• Risk Assessment for Haldia …… High Risk Total No. of Category Population households Medium Very Low 41911 6987 Low Low 43841 80610 125 250 500 750 1,000 Very Low Medium 86960 18868 Meters High 7117 1648
  • Environmental Monitoring of Vegetation, Temperature andLU/ LC arameters and simulation of air pollutant dispersion
  • Gaussian plume model : Q  − 1 y 2   −1 z − H 2   − 1 z + H 2  • c(x, y, z : H) = exp  ( )   exp   2 ( )  + exp    2 ( σ )   2πσ z σ y  2 σy   σz      zC = concentration,Q=emissions,? y, ? z are dispersion parametersu = wind speed,x,y,z= downwind point locationH = plume heightu, ? y, ? z : meteorology input? y, ? z increase with distancedownwind, and area function ofatmospheric stability (‘mixing’)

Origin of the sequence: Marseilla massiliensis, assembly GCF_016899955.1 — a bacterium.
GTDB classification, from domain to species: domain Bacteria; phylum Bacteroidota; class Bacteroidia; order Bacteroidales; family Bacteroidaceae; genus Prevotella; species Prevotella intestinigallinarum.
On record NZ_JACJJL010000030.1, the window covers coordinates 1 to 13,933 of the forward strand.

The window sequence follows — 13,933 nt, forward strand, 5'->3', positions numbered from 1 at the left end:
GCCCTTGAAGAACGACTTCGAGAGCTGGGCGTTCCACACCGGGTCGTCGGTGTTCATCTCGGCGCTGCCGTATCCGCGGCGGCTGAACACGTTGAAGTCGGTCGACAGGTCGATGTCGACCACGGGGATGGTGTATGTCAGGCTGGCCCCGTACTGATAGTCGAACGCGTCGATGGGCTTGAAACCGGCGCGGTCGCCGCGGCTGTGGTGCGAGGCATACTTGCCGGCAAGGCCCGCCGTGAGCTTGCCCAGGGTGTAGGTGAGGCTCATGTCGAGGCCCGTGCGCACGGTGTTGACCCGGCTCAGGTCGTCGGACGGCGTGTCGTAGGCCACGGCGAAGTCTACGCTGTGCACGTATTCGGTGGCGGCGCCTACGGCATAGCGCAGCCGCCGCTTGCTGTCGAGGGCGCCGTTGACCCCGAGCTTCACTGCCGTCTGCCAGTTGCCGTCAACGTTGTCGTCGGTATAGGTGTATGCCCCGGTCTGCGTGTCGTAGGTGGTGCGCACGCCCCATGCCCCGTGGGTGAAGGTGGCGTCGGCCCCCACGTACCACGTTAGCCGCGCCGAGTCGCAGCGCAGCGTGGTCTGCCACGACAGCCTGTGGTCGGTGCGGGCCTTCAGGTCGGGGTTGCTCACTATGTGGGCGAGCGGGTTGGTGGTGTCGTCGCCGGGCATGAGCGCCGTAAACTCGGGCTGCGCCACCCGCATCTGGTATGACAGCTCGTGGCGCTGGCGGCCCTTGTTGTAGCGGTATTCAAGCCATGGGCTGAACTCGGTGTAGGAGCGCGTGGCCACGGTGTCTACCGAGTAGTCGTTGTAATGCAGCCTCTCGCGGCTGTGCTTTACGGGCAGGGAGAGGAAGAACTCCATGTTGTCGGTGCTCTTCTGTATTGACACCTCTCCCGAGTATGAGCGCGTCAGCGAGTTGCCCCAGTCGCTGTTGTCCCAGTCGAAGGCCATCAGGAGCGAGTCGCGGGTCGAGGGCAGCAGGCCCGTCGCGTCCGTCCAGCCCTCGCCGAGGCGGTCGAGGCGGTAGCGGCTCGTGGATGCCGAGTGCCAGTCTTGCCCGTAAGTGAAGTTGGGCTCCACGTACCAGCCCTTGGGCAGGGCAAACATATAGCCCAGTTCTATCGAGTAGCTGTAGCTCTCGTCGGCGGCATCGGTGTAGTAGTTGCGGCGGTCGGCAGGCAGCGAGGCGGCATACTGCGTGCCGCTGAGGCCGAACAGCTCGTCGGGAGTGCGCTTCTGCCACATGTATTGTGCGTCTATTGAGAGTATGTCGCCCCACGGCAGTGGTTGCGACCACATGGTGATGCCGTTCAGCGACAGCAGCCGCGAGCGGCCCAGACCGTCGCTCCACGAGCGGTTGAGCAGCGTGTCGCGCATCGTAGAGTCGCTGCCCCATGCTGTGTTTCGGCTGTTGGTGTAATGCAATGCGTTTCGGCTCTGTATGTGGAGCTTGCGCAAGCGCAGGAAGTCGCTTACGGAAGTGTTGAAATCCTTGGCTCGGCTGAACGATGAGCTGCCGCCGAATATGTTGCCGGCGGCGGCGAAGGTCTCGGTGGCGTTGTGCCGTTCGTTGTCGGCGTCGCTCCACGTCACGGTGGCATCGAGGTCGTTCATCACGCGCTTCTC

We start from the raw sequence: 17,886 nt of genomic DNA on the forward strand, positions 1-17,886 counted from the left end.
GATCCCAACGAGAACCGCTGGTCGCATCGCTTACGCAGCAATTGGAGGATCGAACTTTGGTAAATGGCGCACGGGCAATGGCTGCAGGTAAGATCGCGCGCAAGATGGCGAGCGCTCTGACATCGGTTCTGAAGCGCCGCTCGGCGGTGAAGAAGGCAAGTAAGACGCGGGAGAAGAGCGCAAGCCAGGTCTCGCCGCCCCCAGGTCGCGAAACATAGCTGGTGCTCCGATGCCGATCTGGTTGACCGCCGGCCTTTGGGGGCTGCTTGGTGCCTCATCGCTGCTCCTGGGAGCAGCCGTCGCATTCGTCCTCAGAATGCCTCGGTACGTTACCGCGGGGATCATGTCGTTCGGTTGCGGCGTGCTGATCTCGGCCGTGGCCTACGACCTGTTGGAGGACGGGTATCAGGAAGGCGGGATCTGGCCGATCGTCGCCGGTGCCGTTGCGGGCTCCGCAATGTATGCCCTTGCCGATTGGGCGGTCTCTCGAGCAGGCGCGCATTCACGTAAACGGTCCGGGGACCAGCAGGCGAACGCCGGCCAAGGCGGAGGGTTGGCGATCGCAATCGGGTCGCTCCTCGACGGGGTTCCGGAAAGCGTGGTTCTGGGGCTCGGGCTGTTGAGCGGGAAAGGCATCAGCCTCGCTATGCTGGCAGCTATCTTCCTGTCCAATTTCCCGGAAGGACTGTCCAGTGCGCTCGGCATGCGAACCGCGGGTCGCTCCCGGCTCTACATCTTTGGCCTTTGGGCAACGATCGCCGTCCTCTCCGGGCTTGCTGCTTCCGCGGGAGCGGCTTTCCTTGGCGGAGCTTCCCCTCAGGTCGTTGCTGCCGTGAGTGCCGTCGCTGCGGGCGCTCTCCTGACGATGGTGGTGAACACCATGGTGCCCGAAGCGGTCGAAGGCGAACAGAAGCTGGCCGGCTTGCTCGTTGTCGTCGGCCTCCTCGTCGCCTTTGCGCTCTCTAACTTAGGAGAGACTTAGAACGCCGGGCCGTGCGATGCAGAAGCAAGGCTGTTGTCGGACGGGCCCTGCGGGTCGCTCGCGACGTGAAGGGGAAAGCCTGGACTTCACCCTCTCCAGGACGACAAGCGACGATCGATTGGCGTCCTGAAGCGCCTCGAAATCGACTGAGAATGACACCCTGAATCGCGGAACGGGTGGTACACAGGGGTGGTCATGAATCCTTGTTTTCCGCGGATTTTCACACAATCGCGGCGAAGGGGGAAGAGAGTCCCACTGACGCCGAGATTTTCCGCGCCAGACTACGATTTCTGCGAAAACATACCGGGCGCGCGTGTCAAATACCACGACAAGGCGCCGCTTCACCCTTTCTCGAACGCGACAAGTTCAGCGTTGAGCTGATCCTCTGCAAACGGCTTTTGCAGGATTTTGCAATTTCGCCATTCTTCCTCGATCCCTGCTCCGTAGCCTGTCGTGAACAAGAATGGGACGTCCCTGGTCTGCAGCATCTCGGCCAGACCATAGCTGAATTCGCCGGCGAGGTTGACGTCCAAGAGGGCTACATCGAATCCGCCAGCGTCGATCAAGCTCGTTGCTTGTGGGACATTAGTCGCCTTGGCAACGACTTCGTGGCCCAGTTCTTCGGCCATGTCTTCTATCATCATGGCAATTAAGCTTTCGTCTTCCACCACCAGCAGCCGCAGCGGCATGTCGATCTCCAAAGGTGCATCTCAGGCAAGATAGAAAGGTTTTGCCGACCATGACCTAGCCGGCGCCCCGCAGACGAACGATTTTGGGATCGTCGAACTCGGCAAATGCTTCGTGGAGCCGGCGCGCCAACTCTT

• USER INTERFACE IN ARC GIS 8.1
  • Dehra Dun -Water Supply Study
  • Name Of the Tube Well LPM Year of Installation Hour LMDNehru Colony Tube Well -3 1800 1981 16 1.73Nehru Colony Tube Well -5 2500 1989 16 2.4Nehru Colony Tube Well -4 2200 1986 16 2.11
  • Internet addressMap hostedin ArcGIS server (Internet)
  • Conclusion•More and more sensors and sensor types are available•Number of available space images is growing permanently•More and more companies are entering the space market•Tendency to real private projects•Competition will reduce the cost•0.6m pixel size from space available – allowance up to 0.5m pixel sizeis useful for mapping up to map scale 1 : 5000 – 1 : 10 000•Stronger overlap of space and airborne applications
  • A